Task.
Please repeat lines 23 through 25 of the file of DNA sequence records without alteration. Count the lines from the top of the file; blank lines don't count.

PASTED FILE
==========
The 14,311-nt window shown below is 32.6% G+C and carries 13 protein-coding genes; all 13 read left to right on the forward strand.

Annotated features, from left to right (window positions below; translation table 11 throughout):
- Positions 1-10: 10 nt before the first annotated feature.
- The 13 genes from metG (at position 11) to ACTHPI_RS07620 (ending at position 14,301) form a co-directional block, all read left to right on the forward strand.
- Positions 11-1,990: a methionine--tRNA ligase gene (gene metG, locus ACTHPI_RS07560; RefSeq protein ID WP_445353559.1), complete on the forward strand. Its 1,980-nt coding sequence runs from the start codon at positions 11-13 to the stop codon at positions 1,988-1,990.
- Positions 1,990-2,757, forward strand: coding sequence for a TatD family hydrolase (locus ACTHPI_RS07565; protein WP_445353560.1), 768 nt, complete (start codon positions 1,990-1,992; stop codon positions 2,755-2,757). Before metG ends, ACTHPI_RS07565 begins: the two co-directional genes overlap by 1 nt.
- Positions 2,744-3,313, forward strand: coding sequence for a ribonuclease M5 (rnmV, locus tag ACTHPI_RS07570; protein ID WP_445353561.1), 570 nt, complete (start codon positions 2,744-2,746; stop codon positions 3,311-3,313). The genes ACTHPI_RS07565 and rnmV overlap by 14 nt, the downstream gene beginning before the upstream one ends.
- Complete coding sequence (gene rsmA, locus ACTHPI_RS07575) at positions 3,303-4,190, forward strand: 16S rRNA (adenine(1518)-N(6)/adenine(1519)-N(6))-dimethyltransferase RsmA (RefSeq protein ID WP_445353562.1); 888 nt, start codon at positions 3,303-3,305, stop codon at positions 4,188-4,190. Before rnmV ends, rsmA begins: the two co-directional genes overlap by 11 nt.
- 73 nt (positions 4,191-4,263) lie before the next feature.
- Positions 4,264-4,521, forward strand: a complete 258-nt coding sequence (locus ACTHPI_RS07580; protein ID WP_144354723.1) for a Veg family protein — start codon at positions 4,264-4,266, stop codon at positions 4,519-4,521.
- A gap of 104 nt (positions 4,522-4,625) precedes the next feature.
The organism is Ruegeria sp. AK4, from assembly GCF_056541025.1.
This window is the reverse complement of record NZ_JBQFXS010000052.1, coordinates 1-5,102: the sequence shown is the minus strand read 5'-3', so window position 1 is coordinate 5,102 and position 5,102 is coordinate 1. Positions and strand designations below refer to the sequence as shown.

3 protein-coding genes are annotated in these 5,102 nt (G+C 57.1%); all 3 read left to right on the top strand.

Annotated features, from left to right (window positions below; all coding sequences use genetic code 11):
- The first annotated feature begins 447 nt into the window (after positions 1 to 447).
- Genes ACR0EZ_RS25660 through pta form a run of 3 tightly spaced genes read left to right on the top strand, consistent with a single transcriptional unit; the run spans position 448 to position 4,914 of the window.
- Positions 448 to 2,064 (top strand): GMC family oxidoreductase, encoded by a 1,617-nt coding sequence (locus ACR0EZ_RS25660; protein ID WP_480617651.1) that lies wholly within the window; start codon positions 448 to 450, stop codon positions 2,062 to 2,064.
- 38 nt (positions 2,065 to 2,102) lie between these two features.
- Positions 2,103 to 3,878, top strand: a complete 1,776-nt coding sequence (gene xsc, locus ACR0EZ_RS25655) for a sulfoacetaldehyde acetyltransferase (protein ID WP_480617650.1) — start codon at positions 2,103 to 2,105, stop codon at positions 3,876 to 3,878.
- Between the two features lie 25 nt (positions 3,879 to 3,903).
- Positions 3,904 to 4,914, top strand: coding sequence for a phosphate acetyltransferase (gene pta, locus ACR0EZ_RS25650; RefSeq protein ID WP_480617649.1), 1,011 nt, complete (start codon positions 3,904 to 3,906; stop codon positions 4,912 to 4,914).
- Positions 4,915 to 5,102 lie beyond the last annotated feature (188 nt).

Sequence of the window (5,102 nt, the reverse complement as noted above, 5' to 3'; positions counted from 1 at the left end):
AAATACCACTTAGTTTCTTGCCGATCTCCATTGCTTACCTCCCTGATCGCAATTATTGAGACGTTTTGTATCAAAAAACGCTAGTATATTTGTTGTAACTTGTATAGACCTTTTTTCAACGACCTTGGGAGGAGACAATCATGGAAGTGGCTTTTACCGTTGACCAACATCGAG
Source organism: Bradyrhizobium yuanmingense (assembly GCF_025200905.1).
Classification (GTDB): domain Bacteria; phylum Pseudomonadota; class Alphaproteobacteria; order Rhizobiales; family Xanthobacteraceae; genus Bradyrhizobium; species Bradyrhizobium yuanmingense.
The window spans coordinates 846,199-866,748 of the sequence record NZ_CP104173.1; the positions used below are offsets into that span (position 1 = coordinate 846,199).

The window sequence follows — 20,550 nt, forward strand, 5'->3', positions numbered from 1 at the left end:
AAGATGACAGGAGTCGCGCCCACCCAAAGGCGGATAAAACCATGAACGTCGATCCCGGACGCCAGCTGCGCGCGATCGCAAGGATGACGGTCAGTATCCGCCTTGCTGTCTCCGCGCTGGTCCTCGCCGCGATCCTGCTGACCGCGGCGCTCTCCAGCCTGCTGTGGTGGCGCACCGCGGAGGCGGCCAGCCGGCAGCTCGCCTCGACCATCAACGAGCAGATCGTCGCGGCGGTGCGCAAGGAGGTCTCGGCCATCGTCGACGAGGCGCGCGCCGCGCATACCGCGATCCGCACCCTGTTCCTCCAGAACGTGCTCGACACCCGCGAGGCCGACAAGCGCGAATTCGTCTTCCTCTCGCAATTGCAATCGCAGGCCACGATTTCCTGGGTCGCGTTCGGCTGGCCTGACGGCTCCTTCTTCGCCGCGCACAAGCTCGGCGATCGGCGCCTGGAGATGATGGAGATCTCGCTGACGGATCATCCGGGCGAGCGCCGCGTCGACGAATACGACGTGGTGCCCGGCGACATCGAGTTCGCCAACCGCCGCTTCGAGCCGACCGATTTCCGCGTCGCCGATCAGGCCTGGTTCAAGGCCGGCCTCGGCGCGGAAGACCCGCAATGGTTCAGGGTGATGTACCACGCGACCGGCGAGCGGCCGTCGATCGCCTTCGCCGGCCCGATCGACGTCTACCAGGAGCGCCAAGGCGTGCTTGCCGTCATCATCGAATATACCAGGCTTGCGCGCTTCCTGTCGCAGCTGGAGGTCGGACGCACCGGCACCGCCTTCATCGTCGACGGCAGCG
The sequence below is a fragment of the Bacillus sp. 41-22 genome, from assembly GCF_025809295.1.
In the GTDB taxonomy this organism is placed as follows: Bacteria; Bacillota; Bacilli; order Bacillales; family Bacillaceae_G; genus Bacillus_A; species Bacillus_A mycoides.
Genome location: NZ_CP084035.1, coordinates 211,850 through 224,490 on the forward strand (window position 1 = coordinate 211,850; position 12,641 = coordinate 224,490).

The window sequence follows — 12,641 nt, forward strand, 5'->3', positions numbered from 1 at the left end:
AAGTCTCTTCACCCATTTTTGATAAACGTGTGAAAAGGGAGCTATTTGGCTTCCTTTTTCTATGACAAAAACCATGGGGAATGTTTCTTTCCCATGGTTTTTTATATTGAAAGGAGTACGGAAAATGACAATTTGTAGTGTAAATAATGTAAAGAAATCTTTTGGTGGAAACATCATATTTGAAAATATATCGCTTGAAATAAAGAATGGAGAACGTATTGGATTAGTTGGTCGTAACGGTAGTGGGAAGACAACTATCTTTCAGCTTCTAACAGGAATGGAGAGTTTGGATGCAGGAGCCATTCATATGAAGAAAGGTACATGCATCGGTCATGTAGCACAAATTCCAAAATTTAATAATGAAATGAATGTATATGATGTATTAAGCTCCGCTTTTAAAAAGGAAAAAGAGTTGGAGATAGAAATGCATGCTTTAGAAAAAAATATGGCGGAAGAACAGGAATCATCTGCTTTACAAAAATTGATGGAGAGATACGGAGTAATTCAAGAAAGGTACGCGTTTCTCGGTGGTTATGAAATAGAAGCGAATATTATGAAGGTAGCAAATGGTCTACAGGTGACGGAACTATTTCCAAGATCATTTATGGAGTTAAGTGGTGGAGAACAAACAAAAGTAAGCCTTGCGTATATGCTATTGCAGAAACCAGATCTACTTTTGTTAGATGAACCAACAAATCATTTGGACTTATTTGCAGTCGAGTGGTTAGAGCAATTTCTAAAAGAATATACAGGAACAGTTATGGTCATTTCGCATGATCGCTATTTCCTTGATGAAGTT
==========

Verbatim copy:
- Positions 4,915 to 5,102 lie beyond the last annotated feature (188 nt).

Sequence of the window (5,102 nt, the reverse complement as noted above, 5' to 3'; positions counted from 1 at the left end):
AAATACCACTTAGTTTCTTGCCGATCTCCATTGCTTACCTCCCTGATCGCAATTATTGAGACGTTTTGTATCAAAAAACGCTAGTATATTTGTTGTAACTTGTATAGACCTTTTTTCAACGACCTTGGGAGGAGACAATCATGGAAGTGGCTTTTACCGTTGACCAACATCGAG